Blackberry, Android or Apple iPhone? Which Will Rule the Telecom Industry in the Future?

With Blackberry’s recent disastrous performance in the UK (the whole system crashed for multiple days, causing all kinds of business mayhem for the freewheeling digital nomad and office bound executive alike), one wonders how future sales will fare. Certainly the tone of cell phone reviews looking at Blackberry at the moment in the UK are less than favourable – indeed some might say rather mocking. The person on the street only seems to have an Android if their parents have failed to buy them an iPhone – which leads us to suspect that Apple’s dominance in the sector is not slowing down.


That said, cell phone reviews in recent years have been less than complimentary about successive versions of the iPhone, which have experienced two main criticisms: to wit, why keep bringing out successors and forcing everyone to ditch their old iPhone, which until recently we were being told was the best thing ever; and why launch new iPhones with Apps that don’t work properly (anyone who has heard what happened when Apple’s latest voice recognition App was taken to Scotland will know exactly what I’m talking about)?

In other words – more haste, less speed. The Apple iPhone and the Blackberry had more or less been going head to head in the cell phone reviews for the last couple of years, with fan bases on both sides of the divide (my fiancée, for example, loves the ABC keyboard on her Blackberry, though she wasn’t so happy when the network stopped working) vociferous in their support of their chosen device. Now maybe the Android, as the only device yet to receive a genuine pummelling in the media, might step up to the mark and make a bit of a name for itself.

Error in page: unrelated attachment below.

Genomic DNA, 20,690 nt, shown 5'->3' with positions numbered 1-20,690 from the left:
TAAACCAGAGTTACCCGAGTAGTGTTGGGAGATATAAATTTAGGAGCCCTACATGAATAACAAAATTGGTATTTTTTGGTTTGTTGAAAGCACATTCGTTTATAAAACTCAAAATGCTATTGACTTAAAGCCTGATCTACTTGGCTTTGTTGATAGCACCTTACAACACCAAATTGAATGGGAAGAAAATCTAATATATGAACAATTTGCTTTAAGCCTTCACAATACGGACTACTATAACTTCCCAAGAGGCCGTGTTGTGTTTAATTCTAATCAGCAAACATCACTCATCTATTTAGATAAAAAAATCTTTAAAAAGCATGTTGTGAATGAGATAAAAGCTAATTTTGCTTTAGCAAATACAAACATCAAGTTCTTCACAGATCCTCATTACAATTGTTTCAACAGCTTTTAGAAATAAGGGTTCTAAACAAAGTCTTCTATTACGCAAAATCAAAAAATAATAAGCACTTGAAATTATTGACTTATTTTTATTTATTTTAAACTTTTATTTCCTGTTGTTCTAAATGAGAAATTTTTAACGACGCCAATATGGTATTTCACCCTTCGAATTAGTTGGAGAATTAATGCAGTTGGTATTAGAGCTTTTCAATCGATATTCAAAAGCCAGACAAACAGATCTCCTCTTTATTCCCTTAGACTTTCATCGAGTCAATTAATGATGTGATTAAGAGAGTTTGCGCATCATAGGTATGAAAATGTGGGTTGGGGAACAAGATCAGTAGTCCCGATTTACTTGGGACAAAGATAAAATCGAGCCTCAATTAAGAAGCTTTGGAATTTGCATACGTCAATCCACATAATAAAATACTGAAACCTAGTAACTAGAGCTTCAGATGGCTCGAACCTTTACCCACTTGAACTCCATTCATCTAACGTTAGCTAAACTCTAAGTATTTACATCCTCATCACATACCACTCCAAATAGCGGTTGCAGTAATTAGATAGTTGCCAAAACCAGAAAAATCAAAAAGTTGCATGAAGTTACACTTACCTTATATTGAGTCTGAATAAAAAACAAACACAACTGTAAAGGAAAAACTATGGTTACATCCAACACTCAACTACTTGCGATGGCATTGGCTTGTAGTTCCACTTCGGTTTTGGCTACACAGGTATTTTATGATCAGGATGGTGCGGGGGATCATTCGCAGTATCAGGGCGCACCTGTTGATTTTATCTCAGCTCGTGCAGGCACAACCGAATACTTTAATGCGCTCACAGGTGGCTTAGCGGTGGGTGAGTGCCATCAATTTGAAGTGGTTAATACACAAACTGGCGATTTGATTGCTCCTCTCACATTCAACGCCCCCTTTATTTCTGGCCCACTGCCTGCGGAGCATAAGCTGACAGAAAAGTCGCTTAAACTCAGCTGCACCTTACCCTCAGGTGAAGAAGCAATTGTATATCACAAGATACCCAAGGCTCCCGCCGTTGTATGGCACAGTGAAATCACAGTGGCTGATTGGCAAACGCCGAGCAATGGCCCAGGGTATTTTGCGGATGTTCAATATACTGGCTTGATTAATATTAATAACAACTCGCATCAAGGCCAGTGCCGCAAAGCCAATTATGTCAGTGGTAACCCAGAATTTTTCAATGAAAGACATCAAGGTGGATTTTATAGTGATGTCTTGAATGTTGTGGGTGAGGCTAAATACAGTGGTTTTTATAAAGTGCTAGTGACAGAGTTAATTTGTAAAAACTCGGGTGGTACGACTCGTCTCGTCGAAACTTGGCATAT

At the end of the day, mind, you have to look at the technology that these three phones are being designed to serve. We’re in a period of transition at the moment, between seeing our devices as items that have all sorts of things on them; and seeing them as portals into an internet where anything we want to use can be downloaded and accessed. As our net use becomes more about what the net can do (see the Cloud for more information on this kind of usage), and less about what our individual phones do, the only thing we’ll care about with our smart phones is how good the screen is and how easy it is to type and select stuff.

The iPhone is never going to lose its grip on the market – or is it? Cell phone reviews from only four years ago would show that Nokia and Motorola were royalty. Now where are they? Scratching to catch up or tending to the techno-phobe market by releasing retro themed phones that break after six months’ use.


The point? The future is unpredictable for smart phones. Apple is still riding high on its slightly annoying wave – I ask you, is any product that uses its instant obsolescence as a marketing tool (see recent iPhone 4 ads for more on that) really worthy of such universal love? – but that isn’t going to last forever. And when the wave breaks, the Android could suddenly find itself in pole position. 

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